Long story short, if you’re thinking about making any sort of modifications to your device Should You Really Flash That ROM? 5 Things To Consider First Custom ROMs are powerful and allow you to get the latest version of Android without any manufacturer-installed junk and with advanced features and tweaks. But they have downsides, too. Read More , it’s vital that you install a custom recovery and make Nandroid backups before performing any changes. Plus, while you’re at it, it’d be a good idea to make backups regularly so that you can always have a relatively new file to restore from in case things go downhill. Last but not least, making regular backups can also make it easier for you to test nightly images of your favorite third-party ROM — while they can come with new features and fixes, they’re also untested and require that you have a good recent backup at hand in case major bugs appear.

If you’re modifying your phone, don’t forget to read Kannon’s 6 key tips to avoid bricking your Android device 6 Key Tips To Avoid Bricking Your Rooted Android Device When you own a rooted Android phone running a custom ROM, you need to take some precautions or risk "bricking" (destroying) your device. Read More .

How have Nandroid backups helped you? What’s another nifty feature you wish stock Android would have? Let us know in the comments!

Image Credit: TeamWin


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  1. Susheel
    October 14, 2019 at 12:36 pm

    I didn't take nandroid backup of my device so how can I restore stock rom please tell me I am in probpem...

  2. Susheel
    October 14, 2019 at 12:34 pm

    I didn't take nandroid backup so now how I can restore in stock rom please tell now I am in problem

  3. BerndUwe
    December 10, 2016 at 12:16 pm

    This article is bullshit:
    Just to clarify, a nandroid backup will only backup device root files, and NOT the (internal) sdcard, nor the extenal sdcard files.
    So to do a complete backup of ALL phone data, you should perform
    a) the nandroid backup to extsdcard and then
    b) copy this file and all other relevant data (like photos, whatsapp folder, music, etc.) to your computer.

    • jelabarre
      September 4, 2019 at 9:45 pm

      Actually, this article is *ALSO* BS because the handful of tools it says to use are marked "No Longer Available". So you can't even **DO** any of the things it talks about. This article should be DELETED.

  4. Haroon Sattar
    October 26, 2016 at 8:44 am

    I am a new bee and found this post really useful in understanding custom recoveries. Thank you.

  5. Simone
    September 9, 2016 at 2:07 am

    Hello I am new to android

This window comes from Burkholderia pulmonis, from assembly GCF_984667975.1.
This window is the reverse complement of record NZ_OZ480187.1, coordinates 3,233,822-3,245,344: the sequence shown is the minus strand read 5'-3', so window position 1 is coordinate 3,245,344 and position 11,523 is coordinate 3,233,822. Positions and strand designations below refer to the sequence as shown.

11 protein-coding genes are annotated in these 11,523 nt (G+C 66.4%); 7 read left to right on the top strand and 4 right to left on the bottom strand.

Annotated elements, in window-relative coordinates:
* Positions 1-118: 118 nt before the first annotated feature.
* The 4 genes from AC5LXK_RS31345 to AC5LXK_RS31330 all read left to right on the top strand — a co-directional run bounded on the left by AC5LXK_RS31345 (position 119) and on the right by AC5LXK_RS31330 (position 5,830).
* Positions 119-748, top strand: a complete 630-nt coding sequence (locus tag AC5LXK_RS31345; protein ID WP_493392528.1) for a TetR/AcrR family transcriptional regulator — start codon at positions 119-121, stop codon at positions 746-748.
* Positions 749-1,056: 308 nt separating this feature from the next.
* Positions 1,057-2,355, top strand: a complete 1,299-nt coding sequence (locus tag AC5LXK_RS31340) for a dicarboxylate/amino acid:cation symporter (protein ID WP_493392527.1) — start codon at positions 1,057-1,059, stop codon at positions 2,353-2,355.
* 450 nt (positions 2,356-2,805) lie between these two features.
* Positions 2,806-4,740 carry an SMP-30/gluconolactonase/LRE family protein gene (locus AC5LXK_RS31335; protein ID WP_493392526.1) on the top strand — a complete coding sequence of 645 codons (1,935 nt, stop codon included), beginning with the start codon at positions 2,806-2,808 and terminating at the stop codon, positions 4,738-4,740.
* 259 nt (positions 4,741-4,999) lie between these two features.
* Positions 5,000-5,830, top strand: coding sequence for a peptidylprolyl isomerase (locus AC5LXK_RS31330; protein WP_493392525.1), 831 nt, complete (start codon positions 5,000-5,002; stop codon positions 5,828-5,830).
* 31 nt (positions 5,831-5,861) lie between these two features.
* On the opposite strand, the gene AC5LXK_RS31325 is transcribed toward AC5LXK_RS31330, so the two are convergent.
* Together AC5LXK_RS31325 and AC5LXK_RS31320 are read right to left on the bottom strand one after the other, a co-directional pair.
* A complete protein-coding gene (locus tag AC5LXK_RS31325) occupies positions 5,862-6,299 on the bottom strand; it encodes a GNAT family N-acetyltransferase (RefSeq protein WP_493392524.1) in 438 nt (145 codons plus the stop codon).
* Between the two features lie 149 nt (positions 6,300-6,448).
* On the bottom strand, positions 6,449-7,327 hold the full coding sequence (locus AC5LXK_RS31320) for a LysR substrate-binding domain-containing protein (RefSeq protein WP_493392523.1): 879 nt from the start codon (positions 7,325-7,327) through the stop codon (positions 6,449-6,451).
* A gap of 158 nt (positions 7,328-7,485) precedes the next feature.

I just got a mate 8
    What if I want to upgrade to a newer stock rom?
    Can I use nandroid to restore all my settings to a new rom or when I restore it will restore everything ?

  6. Gavin Phillips
    April 8, 2016 at 4:48 pm

    Love it when I arrive back at MUO :D

  7. Nitesh
    March 25, 2016 at 10:22 am

    in case anyone still wondering how to create nandroid backup safely, follow this step-by-step tutorial. ''
    Its very usefull. I have explained everything the end of backup process you will also get custom recovery for your device...which you can use to restore the backup

    • jelabarre
      September 4, 2019 at 9:43 pm

      That's nice.. Could you actually *WRITE* your directions so I don't have to fiddle & fuss with a YouTube video?

  8. Dan
    November 19, 2015 at 10:02 pm

    I wanted to ask something. So I changed countries and was using my previous number on my Whatsapp. I had already done one backup before.
    Now a problem occurred in the phone and I had to re-flash the ROM (not the backed up one). I was forced now to use a new number for Whatsapp.

    I want to ask if I can get my full functioning Whatsapp back with the previous number if I flash the backed up file. Help would be appreciated

  9. Anonymous
    October 24, 2015 at 1:33 pm

    What if we install a nandroid backup created by CWM using TWRP

  10. ashwin
    May 7, 2015 at 11:20 am

    I backed my data into the cwm folder,then I installed twrp later I went into the recovery mode and did a factory reset ,wipe delvik cache and cache partition now I'm not able to find my backup in twrp

  11. Samuel
    May 2, 2015 at 2:11 pm

    The article is misleading. I reckon you should put a disclaimer up

    My OPO is 64GB of which 50GB used. My NANDROID backup is only around 10GB. No its not magic compression.